At the same time, the Statement--true to the ideological premises that gives the Committee its life and frames its perspectives--insists on a set of conceptual blinkers that permits a focus almost entirely on or through the state.  Yet the last 20 years or more has now made quite clear tat while the state is powerful, and powerfully engaged in new ways with the pandemic, other institutions also play a key role.  Those non-state actors may be as responsible for respecting the economic, social, and cultural rights of individuals--and may as great a power to affect these--as do states. Both the OCED Guidelines for Multinational Enterprises, and the UN Guiding Principles for Business and Human Rights suggest that a broader framework is already part of the fundamental environment in which economic, social, and cultural rights ought to be read.  The corporate responsibility to respect human rights, including economic, social and cultural rights is now an important element of any transnational conception of regulatory or even normative responses to (and assessments of) responses to the COVID-19 pandemic either by state or non-state actors. Those apply as well to the role of financial institutions--both public (Sovereign Wealth Funds, international financial institutions, state development and Exim banks and the like), and private (lending institutions, pension funds, and the like)--in shaping their institutional roles in the context of the pandemic especially with respect to borrowers and the macro-economic policies of states and other actors. Here I thank Dr Nojeem Amodu for the reminder that, in this context, it is regrettable for an important institution to miss the corporate responsibility to fulfill #ESC rights especially during this challenging period especially when measured against the reality of modern #financialised society, as it tends to underrate the scope of corporate power to fulfill such rights if nudged in the right direction. Stories are circulating about the nature and manifestation of this relationship int he context of economic rights as large brands have moved in to protect the integrity of their global production chains in ways that are sensitive to ESC rights (e.g., Primark announces wage fund for garment workers, "Primark, one of the UK’s most popular retailers, has announced it will create a fund to help pay the wages of the millions of garment workers affected by its decision to cancel tens of millions of pounds worth of clothing orders from factories in developing countries across the world. . . . Collectively brands including Primark, Matalan and Edinburgh Woollen Company have cancelled £1.4bn and suspended an additional £1bn of orders in Bangladesh alone as they scramble to minimise losses in the face of the Covid-19 epidemic").  One can debate the effectiveness of the effort but the expansion of the scope of the responsibility  is clear.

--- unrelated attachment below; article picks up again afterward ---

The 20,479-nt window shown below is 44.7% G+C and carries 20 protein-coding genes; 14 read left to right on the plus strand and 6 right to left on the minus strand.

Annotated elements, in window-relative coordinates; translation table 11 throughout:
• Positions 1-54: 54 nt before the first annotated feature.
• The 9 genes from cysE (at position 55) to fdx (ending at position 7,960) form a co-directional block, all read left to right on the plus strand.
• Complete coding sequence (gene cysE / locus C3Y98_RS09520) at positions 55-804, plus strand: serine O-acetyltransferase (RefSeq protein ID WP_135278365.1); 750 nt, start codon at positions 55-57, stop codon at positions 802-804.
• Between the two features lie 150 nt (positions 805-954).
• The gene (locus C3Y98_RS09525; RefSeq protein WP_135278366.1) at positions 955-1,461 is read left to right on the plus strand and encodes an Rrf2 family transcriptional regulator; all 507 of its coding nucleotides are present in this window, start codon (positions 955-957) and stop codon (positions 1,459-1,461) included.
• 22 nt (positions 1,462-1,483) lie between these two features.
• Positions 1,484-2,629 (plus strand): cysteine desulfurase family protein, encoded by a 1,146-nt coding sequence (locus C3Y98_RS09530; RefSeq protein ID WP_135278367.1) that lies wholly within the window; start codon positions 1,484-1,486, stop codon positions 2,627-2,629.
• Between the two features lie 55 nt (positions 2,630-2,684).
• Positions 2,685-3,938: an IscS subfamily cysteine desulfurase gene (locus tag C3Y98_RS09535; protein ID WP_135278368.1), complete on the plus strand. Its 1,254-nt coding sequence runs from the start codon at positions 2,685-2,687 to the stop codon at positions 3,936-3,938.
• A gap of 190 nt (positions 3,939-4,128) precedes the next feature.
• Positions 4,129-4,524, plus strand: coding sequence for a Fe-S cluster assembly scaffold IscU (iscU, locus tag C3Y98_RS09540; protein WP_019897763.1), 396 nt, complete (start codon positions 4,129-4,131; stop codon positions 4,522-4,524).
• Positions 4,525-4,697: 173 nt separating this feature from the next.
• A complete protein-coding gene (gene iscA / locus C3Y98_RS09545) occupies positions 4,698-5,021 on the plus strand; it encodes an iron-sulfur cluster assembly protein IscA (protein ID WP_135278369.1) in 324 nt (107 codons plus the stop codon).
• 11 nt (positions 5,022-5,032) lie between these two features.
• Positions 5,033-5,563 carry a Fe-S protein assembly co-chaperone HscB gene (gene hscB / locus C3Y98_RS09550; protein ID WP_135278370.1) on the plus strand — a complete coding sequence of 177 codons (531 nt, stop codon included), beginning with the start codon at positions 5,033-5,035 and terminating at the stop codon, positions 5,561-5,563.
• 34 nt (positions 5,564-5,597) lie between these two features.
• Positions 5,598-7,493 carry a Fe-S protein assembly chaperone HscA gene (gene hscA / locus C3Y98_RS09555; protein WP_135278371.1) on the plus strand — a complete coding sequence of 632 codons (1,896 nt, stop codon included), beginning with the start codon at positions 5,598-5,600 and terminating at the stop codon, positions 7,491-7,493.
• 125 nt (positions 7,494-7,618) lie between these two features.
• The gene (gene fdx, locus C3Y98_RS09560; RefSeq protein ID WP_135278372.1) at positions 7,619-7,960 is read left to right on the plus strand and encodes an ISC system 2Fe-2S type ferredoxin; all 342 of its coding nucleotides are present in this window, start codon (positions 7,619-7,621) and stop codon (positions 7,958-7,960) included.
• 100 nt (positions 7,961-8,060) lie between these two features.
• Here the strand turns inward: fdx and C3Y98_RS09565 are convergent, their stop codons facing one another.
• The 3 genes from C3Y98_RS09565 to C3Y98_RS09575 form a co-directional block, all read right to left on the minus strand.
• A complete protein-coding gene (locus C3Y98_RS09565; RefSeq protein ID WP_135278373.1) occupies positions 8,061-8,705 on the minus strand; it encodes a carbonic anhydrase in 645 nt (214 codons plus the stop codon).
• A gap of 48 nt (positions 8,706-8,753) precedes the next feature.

At the same time, the Statement also de-centers the importance of the Sustainability Development Goals (SDGs) as the foundation around which emerging conceptions of economic, social, and cultural rights must be both understood and practices within domestic legal orders and in the international sphere.The Statement is valuable in this sense for highlighting what it fails to embed and how it fails to align its own mission with that of other important emerging normative and regulatory developments in the international arena. This is particularly distressing for what it tells one about the challenges of policy and regulatory coherence within the United Nations system.  It also suggests the importance of this point in transition for the discourse of rights.  It appears already as more than a glimmer that the fundamental discourse of rights in the international community is shifing from the old framework built around the Universal Declaration of Human Rights, to a discourse built around the connection of human rights with the ecologies within which human societies (and their individual members) may thrive. In this sense, the Statement actually looks backwards for its conceptual basis; it might  be necessary to point forward in a way that better embeds notions of ESC rights within the broader discursive frameworks of sustainability and its emerging (17 ) categories (as challenging as those might be). The importance of this shift and its relevance in the context of the COVID-19 pandemic  has become clear as developing states find themselves able to respond to the illness but much more immediately challenged by the pandemic's collateral effects.  Those collateral effects have centered on food security for some states.  Cuba is a good example--a state where medical preparation was substantial, but where the population is now suffering from food scarcity. That scarcity is not merely a product of the inability to import food because income form tourism has dwindled.  But it is also affected by the inability to buy feul and fertilizer for lack of funds to pay for the,